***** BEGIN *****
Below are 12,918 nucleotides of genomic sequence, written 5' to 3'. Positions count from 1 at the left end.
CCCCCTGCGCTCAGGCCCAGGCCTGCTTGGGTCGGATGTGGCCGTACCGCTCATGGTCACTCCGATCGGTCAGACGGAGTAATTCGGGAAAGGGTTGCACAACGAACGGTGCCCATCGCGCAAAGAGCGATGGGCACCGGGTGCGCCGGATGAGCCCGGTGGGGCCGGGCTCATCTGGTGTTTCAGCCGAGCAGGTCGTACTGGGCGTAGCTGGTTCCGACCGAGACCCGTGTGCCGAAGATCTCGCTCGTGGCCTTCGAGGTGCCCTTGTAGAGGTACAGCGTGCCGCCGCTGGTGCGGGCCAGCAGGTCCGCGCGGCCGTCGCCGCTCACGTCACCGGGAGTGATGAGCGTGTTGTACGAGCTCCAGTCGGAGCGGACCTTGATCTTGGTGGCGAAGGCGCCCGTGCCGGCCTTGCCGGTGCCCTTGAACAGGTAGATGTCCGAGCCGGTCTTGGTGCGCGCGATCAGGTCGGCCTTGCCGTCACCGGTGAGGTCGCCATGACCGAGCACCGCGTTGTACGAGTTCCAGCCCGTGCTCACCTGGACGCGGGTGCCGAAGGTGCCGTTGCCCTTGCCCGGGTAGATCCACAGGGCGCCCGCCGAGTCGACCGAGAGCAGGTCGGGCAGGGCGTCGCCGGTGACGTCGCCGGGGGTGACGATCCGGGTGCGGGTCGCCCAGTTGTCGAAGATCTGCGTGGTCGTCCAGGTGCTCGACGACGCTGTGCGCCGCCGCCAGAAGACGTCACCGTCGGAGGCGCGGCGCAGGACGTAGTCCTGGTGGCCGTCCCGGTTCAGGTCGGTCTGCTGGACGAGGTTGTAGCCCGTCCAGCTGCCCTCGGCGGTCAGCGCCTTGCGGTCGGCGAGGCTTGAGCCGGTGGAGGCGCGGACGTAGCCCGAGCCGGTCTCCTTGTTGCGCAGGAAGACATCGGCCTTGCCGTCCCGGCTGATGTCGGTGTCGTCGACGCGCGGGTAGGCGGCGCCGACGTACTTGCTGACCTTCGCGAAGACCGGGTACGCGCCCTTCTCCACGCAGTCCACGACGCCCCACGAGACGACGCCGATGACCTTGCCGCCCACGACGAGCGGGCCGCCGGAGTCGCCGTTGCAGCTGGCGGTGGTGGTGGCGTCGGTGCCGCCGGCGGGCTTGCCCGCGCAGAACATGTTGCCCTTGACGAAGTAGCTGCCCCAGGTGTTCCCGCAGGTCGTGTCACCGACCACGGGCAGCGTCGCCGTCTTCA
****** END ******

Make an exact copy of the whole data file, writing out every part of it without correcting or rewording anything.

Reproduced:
Below are 12,918 nucleotides of genomic sequence, written 5' to 3'. Positions count from 1 at the left end.
CCCCCTGCGCTCAGGCCCAGGCCTGCTTGGGTCGGATGTGGCCGTACCGCTCATGGTCACTCCGATCGGTCAGACGGAGTAATTCGGGAAAGGGTTGCACAACGAACGGTGCCCATCGCGCAAAGAGCGATGGGCACCGGGTGCGCCGGATGAGCCCGGTGGGGCCGGGCTCATCTGGTGTTTCAGCCGAGCAGGTCGTACTGGGCGTAGCTGGTTCCGACCGAGACCCGTGTGCCGAAGATCTCGCTCGTGGCCTTCGAGGTGCCCTTGTAGAGGTACAGCGTGCCGCCGCTGGTGCGGGCCAGCAGGTCCGCGCGGCCGTCGCCGCTCACGTCACCGGGAGTGATGAGCGTGTTGTACGAGCTCCAGTCGGAGCGGACCTTGATCTTGGTGGCGAAGGCGCCCGTGCCGGCCTTGCCGGTGCCCTTGAACAGGTAGATGTCCGAGCCGGTCTTGGTGCGCGCGATCAGGTCGGCCTTGCCGTCACCGGTGAGGTCGCCATGACCGAGCACCGCGTTGTACGAGTTCCAGCCCGTGCTCACCTGGACGCGGGTGCCGAAGGTGCCGTTGCCCTTGCCCGGGTAGATCCACAGGGCGCCCGCCGAGTCGACCGAGAGCAGGTCGGGCAGGGCGTCGCCGGTGACGTCGCCGGGGGTGACGATCCGGGTGCGGGTCGCCCAGTTGTCGAAGATCTGCGTGGTCGTCCAGGTGCTCGACGACGCTGTGCGCCGCCGCCAGAAGACGTCACCGTCGGAGGCGCGGCGCAGGACGTAGTCCTGGTGGCCGTCCCGGTTCAGGTCGGTCTGCTGGACGAGGTTGTAGCCCGTCCAGCTGCCCTCGGCGGTCAGCGCCTTGCGGTCGGCGAGGCTTGAGCCGGTGGAGGCGCGGACGTAGCCCGAGCCGGTCTCCTTGTTGCGCAGGAAGACATCGGCCTTGCCGTCCCGGCTGATGTCGGTGTCGTCGACGCGCGGGTAGGCGGCGCCGACGTACTTGCTGACCTTCGCGAAGACCGGGTACGCGCCCTTCTCCACGCAGTCCACGACGCCCCACGAGACGACGCCGATGACCTTGCCGCCCACGACGAGCGGGCCGCCGGAGTCGCCGTTGCAGCTGGCGGTGGTGGTGGCGTCGGTGCCGCCGGCGGGCTTGCCCGCGCAGAACATGTTGCCCTTGACGAAGTAGCTGCCCCAGGTGTTCCCGCAGGTCGTGTCACCGACCACGGGCAGCGTCGCCGTCTTCA